We would discuss it a lot on set while Mikey was setting up the camera and getting the lights ready. What was great about the writing is that it made everything self-evident. It wasn't like we had to really fill in a lot of gaps. We had material there that as long as we just made it natural and stayed out of the way, the material itself does a lot of that work for us.

I'm curious—how much did that house help you get immersed in this story? It just felt like this place that's out of time and out of sync with the rest of the world, and I thought it was a really interesting way to visualize where these characters are, in terms of how they relate to everything else that's going on around them.

Patrick Fugit: Oh, yeah. That house is a typical Salt Lake City architecture from either the early 20th century or mid-20th century. Some of the layouts here at Salt Lake are so random. These houses can feel very claustrophobic or there are anomalous rooms and placements of things where it really doesn't make a lot of sense. Whoever built them, they're just weird and everything creaks. Like the basements, where you have to tuck your head down to get into the basement. There's all sorts of weird quirks about the architecture here, and I think that really lent itself to this story, where you have this really oppressive feeling of the inescapable house, and Mikey, man, in creating a lighting setup and camera angles, that really power-assisted and really added to it.

So going in there for rehearsal was one thing. It's just an old, rickety Salt Lake City house. But as soon as we started lighting and dressing and blocking, it really felt lived in. But it also felt like it's such a small place for it to be this family's entire world, especially Thomas'. But that's what it is, and so that's what the decoration showcased. Even with Dwight's posture. I wanted it to look like Dwight was always carrying something heavy and that his body just couldn't handle the weight. It's like the house, the relationships, Dwight himself. It all went into that, that aspect that you're talking about.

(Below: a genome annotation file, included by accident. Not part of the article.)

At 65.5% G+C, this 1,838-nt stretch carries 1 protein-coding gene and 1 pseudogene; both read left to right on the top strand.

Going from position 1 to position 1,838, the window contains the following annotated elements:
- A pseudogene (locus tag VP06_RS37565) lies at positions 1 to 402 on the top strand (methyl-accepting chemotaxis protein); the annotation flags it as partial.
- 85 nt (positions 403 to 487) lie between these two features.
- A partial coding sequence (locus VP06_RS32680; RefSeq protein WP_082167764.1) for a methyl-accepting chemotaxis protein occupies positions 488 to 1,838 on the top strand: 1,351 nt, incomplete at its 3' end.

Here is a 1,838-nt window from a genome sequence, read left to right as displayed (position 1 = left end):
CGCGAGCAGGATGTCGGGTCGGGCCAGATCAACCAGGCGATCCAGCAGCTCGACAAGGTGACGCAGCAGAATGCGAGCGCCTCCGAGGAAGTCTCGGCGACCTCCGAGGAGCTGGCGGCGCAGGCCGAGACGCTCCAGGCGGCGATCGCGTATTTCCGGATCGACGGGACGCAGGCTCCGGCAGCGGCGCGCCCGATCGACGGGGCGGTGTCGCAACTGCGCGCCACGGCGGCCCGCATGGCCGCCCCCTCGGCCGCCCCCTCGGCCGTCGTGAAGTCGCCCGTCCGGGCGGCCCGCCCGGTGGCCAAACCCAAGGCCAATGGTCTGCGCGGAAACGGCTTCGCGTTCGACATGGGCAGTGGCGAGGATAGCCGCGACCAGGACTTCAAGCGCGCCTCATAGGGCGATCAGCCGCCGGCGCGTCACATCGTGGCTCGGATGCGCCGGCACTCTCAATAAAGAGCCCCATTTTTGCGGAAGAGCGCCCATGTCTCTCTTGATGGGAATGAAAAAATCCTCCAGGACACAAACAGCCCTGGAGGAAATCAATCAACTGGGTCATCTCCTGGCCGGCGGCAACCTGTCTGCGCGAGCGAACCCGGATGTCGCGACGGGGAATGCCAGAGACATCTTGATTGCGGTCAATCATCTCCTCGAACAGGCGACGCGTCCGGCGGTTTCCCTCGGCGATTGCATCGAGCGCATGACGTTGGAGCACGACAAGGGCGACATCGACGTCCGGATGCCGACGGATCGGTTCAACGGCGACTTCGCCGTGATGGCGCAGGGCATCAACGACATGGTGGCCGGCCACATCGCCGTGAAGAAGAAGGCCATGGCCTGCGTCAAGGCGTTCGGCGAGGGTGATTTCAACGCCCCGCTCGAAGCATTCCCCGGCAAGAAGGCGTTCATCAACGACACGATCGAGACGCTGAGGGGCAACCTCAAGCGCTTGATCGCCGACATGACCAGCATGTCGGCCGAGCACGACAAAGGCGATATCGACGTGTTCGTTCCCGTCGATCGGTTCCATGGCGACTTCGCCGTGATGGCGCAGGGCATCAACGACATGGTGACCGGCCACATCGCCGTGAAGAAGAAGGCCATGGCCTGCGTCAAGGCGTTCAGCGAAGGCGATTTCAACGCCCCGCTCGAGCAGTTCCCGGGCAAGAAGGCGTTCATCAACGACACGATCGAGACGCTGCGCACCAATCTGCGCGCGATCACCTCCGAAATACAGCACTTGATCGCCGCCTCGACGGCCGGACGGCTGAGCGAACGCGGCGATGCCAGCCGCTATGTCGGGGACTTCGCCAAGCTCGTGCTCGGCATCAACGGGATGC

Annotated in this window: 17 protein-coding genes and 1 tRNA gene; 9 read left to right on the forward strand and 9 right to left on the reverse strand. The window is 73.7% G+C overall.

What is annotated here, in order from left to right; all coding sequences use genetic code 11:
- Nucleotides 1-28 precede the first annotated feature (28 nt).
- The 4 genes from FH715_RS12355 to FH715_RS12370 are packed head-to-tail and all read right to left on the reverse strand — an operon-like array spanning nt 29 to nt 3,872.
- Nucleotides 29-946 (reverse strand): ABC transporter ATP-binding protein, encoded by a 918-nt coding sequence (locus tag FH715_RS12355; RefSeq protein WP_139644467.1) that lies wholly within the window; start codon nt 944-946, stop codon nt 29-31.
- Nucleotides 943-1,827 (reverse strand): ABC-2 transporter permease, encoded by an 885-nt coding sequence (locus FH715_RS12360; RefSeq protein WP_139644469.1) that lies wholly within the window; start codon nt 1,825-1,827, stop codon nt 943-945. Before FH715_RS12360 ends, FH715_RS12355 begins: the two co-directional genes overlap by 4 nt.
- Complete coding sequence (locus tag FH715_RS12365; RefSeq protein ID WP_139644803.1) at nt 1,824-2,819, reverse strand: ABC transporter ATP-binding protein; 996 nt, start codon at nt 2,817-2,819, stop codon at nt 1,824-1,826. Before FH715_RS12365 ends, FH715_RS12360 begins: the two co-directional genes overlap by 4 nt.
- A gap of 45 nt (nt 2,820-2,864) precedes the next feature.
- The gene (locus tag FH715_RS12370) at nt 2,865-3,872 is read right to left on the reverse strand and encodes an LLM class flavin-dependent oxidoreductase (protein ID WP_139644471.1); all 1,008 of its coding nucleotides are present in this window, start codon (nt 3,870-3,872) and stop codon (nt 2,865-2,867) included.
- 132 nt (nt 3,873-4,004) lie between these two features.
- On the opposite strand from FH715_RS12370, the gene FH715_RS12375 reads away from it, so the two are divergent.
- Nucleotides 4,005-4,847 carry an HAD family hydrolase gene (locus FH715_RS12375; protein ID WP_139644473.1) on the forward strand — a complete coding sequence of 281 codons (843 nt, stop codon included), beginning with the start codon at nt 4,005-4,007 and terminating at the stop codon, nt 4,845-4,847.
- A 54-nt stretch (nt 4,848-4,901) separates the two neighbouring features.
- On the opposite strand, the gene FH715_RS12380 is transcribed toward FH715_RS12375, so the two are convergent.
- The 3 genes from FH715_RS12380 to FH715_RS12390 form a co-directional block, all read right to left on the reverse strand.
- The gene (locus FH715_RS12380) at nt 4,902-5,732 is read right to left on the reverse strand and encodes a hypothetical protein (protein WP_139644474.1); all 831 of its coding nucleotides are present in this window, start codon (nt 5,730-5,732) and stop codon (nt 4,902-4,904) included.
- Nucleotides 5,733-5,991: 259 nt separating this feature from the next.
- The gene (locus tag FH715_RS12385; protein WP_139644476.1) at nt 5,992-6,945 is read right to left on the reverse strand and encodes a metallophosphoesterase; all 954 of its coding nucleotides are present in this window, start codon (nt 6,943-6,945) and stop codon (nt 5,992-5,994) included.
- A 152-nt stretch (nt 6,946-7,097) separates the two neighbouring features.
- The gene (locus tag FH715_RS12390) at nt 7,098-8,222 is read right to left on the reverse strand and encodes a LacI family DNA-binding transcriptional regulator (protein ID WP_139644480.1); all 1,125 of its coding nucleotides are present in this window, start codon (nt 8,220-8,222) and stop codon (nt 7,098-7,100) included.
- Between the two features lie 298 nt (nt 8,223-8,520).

You know, we did a lot of laughing at Dwight in this because he’s just so in over his head all the time. There’s a moment when Dwight is about to go do this really immoral, evil thing and knows that it's so wrong, so he has to take this moment and really work himself up into doing it, and then fails anyway. He's that kind of guy. I would spend a lot of time, at Dwight's expense, laughing, which made me feel a little bad, but also, it's just so outrageous.

In terms of working with Jonathan, when I was looking up details for the movie, I was shocked that this is his first feature. To me, when you're looking at the horror genre, the earmark of a great horror movie is when you take out the genre elements and you still have a great story at the center of it all. And I think this is a movie that very much falls into that category. He did such a great job here. Did you enjoy working with him?

Patrick Fugit: I did. And that was one of the things that resonated with me the first time I read the script. I was like, "This is an awesome vampire story, but it's ignoring that it's a vampire story." It's really this character drama, and it's a very good character drama because there are so many universal relationship concepts going on, and they are an interesting and intriguing drive to the film. I care about how these relationships are going to play out, and that is very smart of John to write it that way, because like you said, you can like vampire movies or not. It doesn't really matter. As long as you enjoy watching human interaction, as long as you enjoy seeing these power dynamics play out and exploring the darker side of relationships and morals and that sort of thing, this story is very interesting to watch.